Fellows



Jeffrey Herf
IFK_RESEARCH FELLOW


Duration of fellowship
31. May 2010 bis 30. June 2010

Jeffrey Herf

PROJECT-TITLE

Nazi Propaganda for the Arab World: Collaboration, Cultural Fusion and Ideological Diffusion from Berlin, 1941-1945



PROJECT-DESCRIPTION

At the IFK Jeffrey Herf will reconsider the thesis of "reactionary modernism" that he first articulated in a book by that title in 1984 in two ways. First, he will examine the state of scholarship regarding technology and cultural anti-modernism in the Weimar Republic and Nazi Germany since the publication of Reactionary Modernism. In doing so, he will address arguments about generalizations about modernity and historical specificity of German history, and will be working on an essay about the fate of reactionary modernism and reactionary modernists in Germany after 1945. Second, Jeffrey Herf will examine the relevance of the concept of reactionary modernism for understanding the emergence of radical Islamism in the Middle East since World War II. He will explore differences and similarities between the paradoxical mixture of enthusiasm for modern technology and rejection of Enlightenment values in early and mid-twentieth century Europe and in political Islamism of recent decades. He will also explore writings in political, intellectual and cultural history that examine the similarities and differences between the totalitarian ideologies of Europe's mid-twentieth century and those of radical Islamism in recent decades.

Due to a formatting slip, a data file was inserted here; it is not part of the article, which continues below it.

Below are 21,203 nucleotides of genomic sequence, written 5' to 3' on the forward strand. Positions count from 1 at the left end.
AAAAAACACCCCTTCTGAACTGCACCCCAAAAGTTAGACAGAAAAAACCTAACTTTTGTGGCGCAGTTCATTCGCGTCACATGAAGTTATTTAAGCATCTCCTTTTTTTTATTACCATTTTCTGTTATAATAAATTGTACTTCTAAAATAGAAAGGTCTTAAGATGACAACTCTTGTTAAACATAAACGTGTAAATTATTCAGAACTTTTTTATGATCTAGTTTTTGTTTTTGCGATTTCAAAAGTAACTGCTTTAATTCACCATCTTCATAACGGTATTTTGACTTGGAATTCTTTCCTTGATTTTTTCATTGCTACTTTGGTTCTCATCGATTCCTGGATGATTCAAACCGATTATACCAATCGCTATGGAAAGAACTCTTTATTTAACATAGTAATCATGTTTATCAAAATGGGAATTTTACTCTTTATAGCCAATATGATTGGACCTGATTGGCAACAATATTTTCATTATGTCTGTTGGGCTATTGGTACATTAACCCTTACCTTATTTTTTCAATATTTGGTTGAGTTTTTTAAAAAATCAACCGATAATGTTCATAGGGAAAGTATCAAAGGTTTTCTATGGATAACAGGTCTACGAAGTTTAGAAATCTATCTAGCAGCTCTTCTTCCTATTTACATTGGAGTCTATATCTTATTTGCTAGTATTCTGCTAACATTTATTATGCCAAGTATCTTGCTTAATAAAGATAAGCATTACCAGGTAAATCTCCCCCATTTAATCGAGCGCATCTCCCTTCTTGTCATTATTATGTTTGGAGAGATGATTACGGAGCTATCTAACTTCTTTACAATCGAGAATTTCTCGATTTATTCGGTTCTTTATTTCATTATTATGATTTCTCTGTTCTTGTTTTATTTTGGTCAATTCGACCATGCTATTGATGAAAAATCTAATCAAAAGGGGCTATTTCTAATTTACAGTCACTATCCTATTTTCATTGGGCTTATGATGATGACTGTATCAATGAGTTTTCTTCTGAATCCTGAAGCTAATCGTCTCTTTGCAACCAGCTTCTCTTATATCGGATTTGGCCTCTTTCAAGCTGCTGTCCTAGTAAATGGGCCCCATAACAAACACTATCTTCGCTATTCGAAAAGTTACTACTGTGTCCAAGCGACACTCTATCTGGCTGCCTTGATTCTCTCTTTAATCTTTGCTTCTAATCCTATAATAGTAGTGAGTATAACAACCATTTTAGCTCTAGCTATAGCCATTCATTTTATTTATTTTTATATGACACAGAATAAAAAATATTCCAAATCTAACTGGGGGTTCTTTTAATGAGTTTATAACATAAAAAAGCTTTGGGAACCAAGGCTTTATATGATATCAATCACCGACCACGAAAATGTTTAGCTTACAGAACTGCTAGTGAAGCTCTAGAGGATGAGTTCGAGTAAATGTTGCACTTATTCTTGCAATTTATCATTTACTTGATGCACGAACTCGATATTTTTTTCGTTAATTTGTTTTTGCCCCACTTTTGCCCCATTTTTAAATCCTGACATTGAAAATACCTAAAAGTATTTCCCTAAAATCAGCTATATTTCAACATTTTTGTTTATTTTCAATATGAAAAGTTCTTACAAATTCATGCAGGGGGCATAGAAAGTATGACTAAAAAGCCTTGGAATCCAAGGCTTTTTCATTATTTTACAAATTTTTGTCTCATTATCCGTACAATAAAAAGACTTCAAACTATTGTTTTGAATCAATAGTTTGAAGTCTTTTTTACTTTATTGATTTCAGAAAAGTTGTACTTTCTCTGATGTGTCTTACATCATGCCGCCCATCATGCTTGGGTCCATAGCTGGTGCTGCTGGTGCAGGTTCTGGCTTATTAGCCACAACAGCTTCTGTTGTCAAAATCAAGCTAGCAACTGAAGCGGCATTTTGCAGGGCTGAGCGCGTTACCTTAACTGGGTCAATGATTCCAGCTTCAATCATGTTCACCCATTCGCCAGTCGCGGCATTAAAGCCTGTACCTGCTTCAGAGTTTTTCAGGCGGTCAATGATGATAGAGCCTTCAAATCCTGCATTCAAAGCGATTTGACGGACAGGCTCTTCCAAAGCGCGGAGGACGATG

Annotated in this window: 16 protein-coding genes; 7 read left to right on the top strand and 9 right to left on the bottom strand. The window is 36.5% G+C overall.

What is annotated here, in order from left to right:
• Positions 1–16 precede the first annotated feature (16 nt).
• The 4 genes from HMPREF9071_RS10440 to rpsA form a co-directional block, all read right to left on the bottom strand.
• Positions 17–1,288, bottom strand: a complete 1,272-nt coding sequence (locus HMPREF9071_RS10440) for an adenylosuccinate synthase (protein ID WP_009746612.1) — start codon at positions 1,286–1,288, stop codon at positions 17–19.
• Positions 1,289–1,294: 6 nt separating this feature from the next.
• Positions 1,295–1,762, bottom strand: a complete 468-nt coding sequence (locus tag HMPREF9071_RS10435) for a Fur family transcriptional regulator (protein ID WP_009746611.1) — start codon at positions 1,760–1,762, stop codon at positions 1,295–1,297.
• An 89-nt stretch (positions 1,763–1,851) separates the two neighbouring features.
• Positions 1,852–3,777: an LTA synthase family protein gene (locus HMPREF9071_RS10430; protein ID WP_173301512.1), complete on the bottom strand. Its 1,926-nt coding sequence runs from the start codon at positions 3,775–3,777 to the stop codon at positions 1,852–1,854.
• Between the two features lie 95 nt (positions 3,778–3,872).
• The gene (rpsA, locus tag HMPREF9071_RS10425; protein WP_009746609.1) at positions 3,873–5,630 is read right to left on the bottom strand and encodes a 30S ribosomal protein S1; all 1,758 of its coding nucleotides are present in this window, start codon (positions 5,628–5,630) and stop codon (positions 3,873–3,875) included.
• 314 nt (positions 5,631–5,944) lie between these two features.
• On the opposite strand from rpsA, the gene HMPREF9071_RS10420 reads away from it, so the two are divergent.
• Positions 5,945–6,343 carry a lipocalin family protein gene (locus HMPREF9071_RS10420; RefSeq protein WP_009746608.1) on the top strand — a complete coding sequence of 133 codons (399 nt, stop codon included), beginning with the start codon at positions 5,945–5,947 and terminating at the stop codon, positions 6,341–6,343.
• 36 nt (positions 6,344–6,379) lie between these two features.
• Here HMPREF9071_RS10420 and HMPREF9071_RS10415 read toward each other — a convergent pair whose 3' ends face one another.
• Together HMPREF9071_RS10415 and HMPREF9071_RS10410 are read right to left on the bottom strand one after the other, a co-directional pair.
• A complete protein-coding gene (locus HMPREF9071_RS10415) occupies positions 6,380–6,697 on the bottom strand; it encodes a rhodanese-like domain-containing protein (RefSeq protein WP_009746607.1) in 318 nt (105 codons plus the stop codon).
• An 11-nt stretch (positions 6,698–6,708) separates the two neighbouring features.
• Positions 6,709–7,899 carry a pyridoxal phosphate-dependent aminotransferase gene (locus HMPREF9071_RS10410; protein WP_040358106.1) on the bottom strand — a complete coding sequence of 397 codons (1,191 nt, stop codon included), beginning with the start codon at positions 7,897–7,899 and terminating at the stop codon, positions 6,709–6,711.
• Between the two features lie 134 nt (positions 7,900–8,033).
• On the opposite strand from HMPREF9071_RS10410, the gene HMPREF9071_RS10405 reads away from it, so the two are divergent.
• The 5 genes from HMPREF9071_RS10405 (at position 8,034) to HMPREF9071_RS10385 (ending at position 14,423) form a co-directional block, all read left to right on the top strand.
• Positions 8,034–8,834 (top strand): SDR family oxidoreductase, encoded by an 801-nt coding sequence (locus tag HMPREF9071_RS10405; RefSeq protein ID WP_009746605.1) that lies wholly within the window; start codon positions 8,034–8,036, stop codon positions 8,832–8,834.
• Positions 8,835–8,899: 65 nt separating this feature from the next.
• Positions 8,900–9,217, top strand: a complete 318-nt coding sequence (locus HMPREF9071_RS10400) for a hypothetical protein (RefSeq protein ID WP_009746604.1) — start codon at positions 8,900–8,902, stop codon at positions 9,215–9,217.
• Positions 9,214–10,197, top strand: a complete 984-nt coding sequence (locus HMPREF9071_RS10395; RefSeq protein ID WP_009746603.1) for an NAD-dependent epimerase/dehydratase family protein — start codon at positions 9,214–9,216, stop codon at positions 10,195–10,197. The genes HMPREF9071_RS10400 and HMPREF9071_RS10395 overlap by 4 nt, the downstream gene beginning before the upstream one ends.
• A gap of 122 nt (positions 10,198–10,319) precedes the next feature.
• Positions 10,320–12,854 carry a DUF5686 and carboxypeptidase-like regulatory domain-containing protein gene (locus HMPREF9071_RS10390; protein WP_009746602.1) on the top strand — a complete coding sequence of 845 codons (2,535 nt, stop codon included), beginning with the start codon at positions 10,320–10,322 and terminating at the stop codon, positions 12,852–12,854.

CV

Jeffrey Herf is Professor of Modern European History at the University of Maryland in College Park, located in the Washington, DC metropolitan area.



Publications

(among others): Nazi Propaganda for the Arab World, Yale University Press, 2009; The Jewish Enemy: Nazi Propaganda during World War II and the Holocaust, Harvard University Press, 2006; Divided Memory: The Nazi Past in the Two Germanys, Harvard University Press, 1997; Reactionary Modernism: Technology, Culture and Politics in Weimar and the Third Reich, Cambridge University Press, 1984.